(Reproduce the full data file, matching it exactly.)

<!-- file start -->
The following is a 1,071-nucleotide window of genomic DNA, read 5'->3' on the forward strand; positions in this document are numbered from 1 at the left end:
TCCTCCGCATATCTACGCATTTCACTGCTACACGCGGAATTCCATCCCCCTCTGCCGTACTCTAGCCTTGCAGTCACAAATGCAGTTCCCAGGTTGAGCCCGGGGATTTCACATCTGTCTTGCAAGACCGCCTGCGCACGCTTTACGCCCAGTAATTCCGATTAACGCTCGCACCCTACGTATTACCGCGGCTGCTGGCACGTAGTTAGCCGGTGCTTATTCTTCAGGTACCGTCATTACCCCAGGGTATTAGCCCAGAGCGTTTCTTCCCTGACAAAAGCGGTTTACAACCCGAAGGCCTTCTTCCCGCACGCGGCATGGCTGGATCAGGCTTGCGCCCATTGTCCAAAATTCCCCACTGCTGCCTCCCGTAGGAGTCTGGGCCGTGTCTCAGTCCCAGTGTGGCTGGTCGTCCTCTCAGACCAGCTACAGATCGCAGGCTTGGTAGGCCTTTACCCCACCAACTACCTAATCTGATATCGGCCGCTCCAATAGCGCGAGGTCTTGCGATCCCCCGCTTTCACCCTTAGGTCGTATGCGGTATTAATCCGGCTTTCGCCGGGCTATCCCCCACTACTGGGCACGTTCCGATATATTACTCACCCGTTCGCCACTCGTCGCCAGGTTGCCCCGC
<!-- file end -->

The following is a 1,071-nucleotide window of genomic DNA, read 5'->3' on the forward strand; positions in this document are numbered from 1 at the left end:
TCCTCCGCATATCTACGCATTTCACTGCTACACGCGGAATTCCATCCCCCTCTGCCGTACTCTAGCCTTGCAGTCACAAATGCAGTTCCCAGGTTGAGCCCGGGGATTTCACATCTGTCTTGCAAGACCGCCTGCGCACGCTTTACGCCCAGTAATTCCGATTAACGCTCGCACCCTACGTATTACCGCGGCTGCTGGCACGTAGTTAGCCGGTGCTTATTCTTCAGGTACCGTCATTACCCCAGGGTATTAGCCCAGAGCGTTTCTTCCCTGACAAAAGCGGTTTACAACCCGAAGGCCTTCTTCCCGCACGCGGCATGGCTGGATCAGGCTTGCGCCCATTGTCCAAAATTCCCCACTGCTGCCTCCCGTAGGAGTCTGGGCCGTGTCTCAGTCCCAGTGTGGCTGGTCGTCCTCTCAGACCAGCTACAGATCGCAGGCTTGGTAGGCCTTTACCCCACCAACTACCTAATCTGATATCGGCCGCTCCAATAGCGCGAGGTCTTGCGATCCCCCGCTTTCACCCTTAGGTCGTATGCGGTATTAATCCGGCTTTCGCCGGGCTATCCCCCACTACTGGGCACGTTCCGATATATTACTCACCCGTTCGCCACTCGTCGCCAGGTTGCCCCGC